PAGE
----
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The third of the "Big Three"
June 3, 2005 9:05 PM   Subscribe

50 years with Lew Archer A detailed tribute to classic hard-boiled mystery writer Ross Macdonald, including a fascinating interview with Macdonald's biographer. Considered one of "the big three of the American hard-boiled detective novel" (with Hammet and Chandler), Macdonald has unfortunately "slipped to the back shelves." He had a lifelong lover's quarrel with Hollywood and - oh yeah - probably saved Warren Zevon's life back in 1979.
posted by mediareport (10 comments total) 1 user marked this as a favorite

 
If that Boston Globe link makes you register, here's the cached version.
William Marling's hard-boiled detective fiction site, linked previously, is a fantastic resource all-around.
And very tangentially: "It must be lonely being a gay Ross Macdonald fan?"
posted by mediareport at 9:12 PM on June 3, 2005


Dammit. Hammett. I'm in the middle of The Glass Key, too. I'm trying not to give a fuck about obvious misspellings anymore, but that one grated.
posted by mediareport at 9:18 PM on June 3, 2005


Nice tribute. Hurts to see him mentioned in the same paragraph as non-stylists like Kellerman and Rozan, though.
posted by QuietDesperation at 9:32 PM on June 3, 2005


I'm in the middle of a Jim Thompson kick: just finished The Killer Inside Me, and now I'm reading The Getaway. I've never read Macdonald, but I'll take this thread as a recommendation.
posted by goatdog at 10:03 PM on June 3, 2005


"Down these mean streets a man must go who is not himself mean, who is neither tarnished nor afraid. The detective must be a complete man and a common man and yet an unusual man. He must be, to use a rather weathered phrase, a man of honor. He talks as the man of his age talks, that is, with rude wit, a lively sense of the grotesque, a disgust for sham, and a contempt for pettiness."
--Raymond Chandler, "The Simple Art of Murder" (essay, first appeared in The Atlantic Monthly November 1945)

This could be a description of Ken Millar. Good words to live by, in any case.
posted by warbaby at 8:06 AM on June 4, 2005


Thanks for this post. He was a wonderful writer, too little appreciated these days.
posted by languagehat at 8:14 AM on June 4, 2005


Yeah, thanks for the post. I loved MacDonald so much, and I was so sad when I had read everything (unemployment + Brooklyn Public Library = lots of reading). Then I discovered Georges Simenon. Different tone, different milieu, same compassion for the infinite ways in which people can fuck up.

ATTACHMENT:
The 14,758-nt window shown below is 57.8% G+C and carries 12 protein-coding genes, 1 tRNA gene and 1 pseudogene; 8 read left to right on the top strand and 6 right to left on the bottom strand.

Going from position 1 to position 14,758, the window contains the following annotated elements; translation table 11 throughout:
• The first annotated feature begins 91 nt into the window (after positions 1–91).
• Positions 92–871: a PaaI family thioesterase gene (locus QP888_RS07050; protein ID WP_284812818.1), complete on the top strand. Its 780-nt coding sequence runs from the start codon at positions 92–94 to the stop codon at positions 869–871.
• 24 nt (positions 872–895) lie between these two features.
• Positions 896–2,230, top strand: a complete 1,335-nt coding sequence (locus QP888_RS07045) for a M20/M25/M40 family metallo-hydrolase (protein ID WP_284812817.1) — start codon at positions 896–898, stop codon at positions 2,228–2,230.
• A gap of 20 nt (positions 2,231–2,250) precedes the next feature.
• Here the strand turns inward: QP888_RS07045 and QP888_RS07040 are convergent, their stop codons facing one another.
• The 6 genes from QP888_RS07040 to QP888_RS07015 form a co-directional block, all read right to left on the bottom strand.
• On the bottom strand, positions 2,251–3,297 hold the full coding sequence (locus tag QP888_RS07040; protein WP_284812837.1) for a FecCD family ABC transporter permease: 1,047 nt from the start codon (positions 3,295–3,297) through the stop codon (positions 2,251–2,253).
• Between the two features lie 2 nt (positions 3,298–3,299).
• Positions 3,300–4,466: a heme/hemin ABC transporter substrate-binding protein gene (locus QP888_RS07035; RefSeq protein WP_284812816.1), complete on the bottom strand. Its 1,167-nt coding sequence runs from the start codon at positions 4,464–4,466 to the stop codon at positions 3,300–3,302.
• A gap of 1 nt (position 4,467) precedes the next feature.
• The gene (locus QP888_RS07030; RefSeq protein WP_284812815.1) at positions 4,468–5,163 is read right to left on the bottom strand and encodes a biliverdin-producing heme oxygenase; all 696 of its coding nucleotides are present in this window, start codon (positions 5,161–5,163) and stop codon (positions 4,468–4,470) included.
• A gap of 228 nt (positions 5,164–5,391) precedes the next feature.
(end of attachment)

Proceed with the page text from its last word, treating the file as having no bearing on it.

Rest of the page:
Come on everyone, which is your favorite MacDonald? I'd have to say the one with the wildfire--The Underground Man I think it's called.
posted by dame at 9:19 AM on June 4, 2005


Come on everyone, which is your favorite MacDonald?

For me, The Chill is the one that really packs a wallop.
posted by JeffL at 6:26 PM on June 4, 2005


I like 1958's The Doomsters, sadly out of print but the first Lew Archer book where Macdonald felt he was getting out from under Chandler's shadow. It's filled with sharp psychology and the Oedipal stuff he'd mine for years afterwards, but has a breakneck pace and Archer getting knocked unconscious by loonies and cops enough times to keep it squarely in the early tradition. Beautifully written, too.
posted by mediareport at 8:42 PM on June 4, 2005


The opening of
"Sleeping Beauty"
still blows me away. The "I flew back from Mazatlan" monlogue where he describes first seeing the oil slick that will be at the heart of the story: "It lay on the blue water ... in a free-form slick that seemed miles wide and many miles long. An offshore oil platform stood up out of its windward end like the metal handle of a dagger that had stabbed the world and made it spill black blood".

It's wonderful; but it shows Archer in his declining years, more introspective than usual (though asking much different questions) and it dealt with environmental issues long before it became trendy (never mind the difficulties of integrating such issues with the traditional HB detective genre). Still, it's not my favorite. I prefer the Archer in his prime ... still unpolished and less mature, tossing off classic lines like: "she looked like a blurred photo." Something like the "Far Side of the Dollar" Archer.

Like a true fan, my favorite is the one I'm currently reading.
posted by RavinDave at 9:00 PM on June 4, 2005 [1 favorite]


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